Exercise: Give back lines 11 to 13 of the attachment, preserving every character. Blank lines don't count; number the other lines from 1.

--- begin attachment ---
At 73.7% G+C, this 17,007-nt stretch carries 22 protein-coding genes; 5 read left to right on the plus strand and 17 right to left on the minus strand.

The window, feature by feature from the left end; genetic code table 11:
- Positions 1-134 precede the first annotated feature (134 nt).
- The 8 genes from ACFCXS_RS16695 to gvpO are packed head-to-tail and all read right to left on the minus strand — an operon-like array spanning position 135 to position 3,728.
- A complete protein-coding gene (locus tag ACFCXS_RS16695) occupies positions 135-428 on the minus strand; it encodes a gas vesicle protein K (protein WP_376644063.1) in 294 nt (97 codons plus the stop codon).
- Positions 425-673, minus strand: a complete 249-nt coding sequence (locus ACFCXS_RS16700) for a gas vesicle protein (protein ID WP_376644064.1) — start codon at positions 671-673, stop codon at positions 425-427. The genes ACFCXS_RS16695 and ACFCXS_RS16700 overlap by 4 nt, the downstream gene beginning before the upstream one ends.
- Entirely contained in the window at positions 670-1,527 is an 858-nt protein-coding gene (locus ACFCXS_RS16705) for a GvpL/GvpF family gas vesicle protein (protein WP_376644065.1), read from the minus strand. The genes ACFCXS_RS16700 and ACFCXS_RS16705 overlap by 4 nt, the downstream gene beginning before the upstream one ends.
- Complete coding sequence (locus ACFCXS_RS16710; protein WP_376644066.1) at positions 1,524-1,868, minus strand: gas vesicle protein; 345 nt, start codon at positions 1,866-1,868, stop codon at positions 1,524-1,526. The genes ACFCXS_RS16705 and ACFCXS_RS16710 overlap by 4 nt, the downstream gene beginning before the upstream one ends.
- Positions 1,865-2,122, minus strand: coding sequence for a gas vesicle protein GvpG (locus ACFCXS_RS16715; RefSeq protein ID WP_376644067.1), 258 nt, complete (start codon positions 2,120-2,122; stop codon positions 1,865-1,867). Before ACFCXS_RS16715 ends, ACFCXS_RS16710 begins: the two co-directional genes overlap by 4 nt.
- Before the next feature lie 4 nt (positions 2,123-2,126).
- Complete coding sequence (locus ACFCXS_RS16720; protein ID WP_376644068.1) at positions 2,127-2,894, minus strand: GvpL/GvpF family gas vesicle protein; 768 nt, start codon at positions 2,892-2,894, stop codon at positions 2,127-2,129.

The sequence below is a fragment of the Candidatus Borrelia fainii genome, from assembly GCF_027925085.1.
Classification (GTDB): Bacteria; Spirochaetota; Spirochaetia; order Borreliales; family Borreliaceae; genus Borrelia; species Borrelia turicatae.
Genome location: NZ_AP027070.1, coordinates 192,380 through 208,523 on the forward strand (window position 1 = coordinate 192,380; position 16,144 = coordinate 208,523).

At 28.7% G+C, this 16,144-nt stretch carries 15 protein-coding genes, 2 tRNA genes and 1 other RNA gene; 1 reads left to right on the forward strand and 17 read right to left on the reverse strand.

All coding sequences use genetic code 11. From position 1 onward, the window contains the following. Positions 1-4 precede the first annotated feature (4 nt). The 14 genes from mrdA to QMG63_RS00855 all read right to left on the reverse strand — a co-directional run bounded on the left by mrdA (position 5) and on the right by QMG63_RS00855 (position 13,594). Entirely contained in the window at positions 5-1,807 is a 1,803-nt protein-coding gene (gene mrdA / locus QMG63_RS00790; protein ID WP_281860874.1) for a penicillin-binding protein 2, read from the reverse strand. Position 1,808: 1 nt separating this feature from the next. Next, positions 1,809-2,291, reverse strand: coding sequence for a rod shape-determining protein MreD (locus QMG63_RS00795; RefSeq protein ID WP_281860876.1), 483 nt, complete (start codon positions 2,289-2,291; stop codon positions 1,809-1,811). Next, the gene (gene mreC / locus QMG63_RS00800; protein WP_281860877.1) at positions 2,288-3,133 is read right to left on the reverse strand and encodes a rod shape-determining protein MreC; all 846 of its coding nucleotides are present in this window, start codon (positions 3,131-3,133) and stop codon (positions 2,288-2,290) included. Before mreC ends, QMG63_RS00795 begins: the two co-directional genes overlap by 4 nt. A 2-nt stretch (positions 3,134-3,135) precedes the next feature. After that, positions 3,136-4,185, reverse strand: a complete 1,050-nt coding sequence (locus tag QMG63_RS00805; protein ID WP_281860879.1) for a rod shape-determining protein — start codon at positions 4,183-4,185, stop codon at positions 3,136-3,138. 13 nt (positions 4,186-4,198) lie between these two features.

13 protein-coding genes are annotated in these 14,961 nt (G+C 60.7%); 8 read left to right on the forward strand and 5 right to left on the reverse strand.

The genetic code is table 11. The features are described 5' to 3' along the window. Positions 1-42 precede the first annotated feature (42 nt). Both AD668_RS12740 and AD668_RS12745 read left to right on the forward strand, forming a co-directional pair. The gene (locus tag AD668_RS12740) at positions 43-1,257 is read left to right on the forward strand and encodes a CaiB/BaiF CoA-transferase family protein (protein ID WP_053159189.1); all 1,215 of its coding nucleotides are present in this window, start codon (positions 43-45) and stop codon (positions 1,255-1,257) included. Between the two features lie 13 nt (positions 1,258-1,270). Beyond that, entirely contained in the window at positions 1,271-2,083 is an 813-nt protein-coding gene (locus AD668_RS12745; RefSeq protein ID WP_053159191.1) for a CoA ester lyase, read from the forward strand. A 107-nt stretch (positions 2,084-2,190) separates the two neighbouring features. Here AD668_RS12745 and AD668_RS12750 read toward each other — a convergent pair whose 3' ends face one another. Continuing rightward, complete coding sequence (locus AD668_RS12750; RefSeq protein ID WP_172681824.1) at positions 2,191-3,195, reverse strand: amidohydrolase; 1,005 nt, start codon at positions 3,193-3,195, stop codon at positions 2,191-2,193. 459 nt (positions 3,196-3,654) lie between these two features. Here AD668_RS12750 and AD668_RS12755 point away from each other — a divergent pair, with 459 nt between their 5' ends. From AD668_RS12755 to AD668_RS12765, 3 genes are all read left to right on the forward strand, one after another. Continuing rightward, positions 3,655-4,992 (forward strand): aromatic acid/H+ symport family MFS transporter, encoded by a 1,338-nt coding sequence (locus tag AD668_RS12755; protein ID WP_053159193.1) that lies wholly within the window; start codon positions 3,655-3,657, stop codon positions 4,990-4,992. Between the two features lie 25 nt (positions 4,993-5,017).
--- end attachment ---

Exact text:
- Complete coding sequence (locus ACFCXS_RS16720; protein ID WP_376644068.1) at positions 2,127-2,894, minus strand: GvpL/GvpF family gas vesicle protein; 768 nt, start codon at positions 2,892-2,894, stop codon at positions 2,127-2,129.

The sequence below is a fragment of the Candidatus Borrelia fainii genome, from assembly GCF_027925085.1.
Classification (GTDB): Bacteria; Spirochaetota; Spirochaetia; order Borreliales; family Borreliaceae; genus Borrelia; species Borrelia turicatae.